At exactly 1 minute 40 sec., Max describes how microtiming the record trig to start a little later than the playback trig, causes pitch down of live audio to stop functioning.

He explains in the image overlay, that this is due to the record trig “catching up” with the playback trig, which the Octatrack does not allow.

But this doesn’t make any sense to me - it would take the record trig almost the entire pattern length to catch up to the playback trig, but playback is stopped immediately, when it’s pitched down. Am I missing something?

When pitching down the playback head (which is ahead of the rec head) moves slower. 1/384 difference isn’t much so it catches up almost immediately (depending how much you pitch down the playback).

A little bit of math: Pitching down only 1 semitone is a speed difference of roughly -6%. So in about 17/384 (~1/24) the rec head will catch up (less than a single step). That’s nowhere near the pattern length.

BTW: it’s not the “live audio” that gets pitched down. It’s the previous recording still in the buffer. In this configuration (playback head in front of the rec head) you can even pitch up without any problems.

@tnussb Thanks for the explanation. I’m not sure I get it, though.

If we can just imagine that on a 16 step pattern, we:

Put a play trig on step 1

Put a rec trig on step 2

Pitch down the play trig one semitone

Then the play head would never catch up with the rec head. Right?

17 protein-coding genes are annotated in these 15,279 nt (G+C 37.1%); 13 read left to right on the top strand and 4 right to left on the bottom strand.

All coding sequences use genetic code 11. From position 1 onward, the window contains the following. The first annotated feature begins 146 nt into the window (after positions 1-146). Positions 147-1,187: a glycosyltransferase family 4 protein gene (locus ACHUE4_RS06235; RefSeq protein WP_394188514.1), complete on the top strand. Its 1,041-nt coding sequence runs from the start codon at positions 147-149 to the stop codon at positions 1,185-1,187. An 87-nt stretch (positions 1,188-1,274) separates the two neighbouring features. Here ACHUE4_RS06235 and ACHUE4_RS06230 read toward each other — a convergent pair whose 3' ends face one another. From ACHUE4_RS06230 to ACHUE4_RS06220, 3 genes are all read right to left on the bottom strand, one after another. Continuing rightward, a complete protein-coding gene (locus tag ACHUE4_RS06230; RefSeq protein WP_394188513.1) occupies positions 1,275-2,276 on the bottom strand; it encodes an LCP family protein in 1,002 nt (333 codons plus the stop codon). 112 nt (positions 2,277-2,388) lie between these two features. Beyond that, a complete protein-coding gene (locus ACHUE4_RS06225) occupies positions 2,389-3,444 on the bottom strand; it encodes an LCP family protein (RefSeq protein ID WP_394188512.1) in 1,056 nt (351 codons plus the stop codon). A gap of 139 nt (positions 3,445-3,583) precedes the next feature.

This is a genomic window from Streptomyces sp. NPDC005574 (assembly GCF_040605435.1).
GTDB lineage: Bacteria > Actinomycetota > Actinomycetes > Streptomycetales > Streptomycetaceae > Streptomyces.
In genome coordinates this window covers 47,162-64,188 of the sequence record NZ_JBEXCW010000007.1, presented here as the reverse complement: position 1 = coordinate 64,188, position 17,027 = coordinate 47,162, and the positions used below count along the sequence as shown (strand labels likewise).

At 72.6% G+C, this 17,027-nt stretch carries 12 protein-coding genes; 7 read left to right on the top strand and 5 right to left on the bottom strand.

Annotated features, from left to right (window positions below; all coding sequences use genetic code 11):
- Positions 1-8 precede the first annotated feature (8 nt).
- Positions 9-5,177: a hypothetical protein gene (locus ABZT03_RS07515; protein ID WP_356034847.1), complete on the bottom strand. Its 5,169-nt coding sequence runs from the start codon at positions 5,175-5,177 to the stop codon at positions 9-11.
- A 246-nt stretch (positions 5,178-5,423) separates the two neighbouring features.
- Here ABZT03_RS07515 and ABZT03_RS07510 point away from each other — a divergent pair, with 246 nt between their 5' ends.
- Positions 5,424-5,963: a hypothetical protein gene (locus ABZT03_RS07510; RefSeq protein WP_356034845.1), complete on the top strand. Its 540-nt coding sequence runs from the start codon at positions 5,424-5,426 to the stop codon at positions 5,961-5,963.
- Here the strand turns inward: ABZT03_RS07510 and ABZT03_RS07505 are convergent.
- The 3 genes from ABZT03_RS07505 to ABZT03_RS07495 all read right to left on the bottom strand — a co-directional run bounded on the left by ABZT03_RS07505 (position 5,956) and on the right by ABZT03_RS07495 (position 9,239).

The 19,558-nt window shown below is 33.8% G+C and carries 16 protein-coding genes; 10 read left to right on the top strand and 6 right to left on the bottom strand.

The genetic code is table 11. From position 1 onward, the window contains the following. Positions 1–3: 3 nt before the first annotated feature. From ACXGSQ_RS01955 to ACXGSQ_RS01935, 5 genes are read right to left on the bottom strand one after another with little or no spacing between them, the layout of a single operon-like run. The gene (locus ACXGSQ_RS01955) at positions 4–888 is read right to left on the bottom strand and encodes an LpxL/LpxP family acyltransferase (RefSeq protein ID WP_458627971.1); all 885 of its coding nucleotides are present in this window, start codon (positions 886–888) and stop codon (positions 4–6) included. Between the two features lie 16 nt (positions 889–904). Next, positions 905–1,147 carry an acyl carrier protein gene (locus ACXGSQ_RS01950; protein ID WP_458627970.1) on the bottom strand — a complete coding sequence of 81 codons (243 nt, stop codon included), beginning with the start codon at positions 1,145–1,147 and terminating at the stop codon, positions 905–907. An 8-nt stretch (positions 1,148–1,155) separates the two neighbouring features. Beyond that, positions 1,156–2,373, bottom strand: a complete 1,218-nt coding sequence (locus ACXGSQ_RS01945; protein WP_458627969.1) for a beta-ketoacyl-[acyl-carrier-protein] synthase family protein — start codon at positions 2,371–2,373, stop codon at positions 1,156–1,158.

What you explain, would only make sense, if the rec trig was before the play trig. But then again, I’m sure I’m just misunderstanding something here - so please try to explain it again, using other words. (Sorry)

Waking up. Not nice @oktatracker!
I slowed down tempo and increased microtiming to see it more clearly.

To illustrate what @tnussb said : the play head is ahead (because of rec head microtiming) and slower, so the recording stops when the rec head reaches the play head.

Possible to watch the video ?

Anyway for pitch down it works perfectly without microtiming…

Yes, but: what he does is microtiming by just 1/384. So the time difference between the two events is much smaller than a whole step (1/384 == 1/24 of a step).

Just imagine the two heads (rec head and play head) moving along: the play head starts first, but moves slower because its “pitching down”. The rec head starts later, but just a tiny bit later and moves at “normal” speed.

Of course if you put them far enough apart, the rec head will not catch up. When pitching down a single semitone, “far enough” would mean about 1 step for a 16 step pattern. But again: he uses microtiming and not whole steps.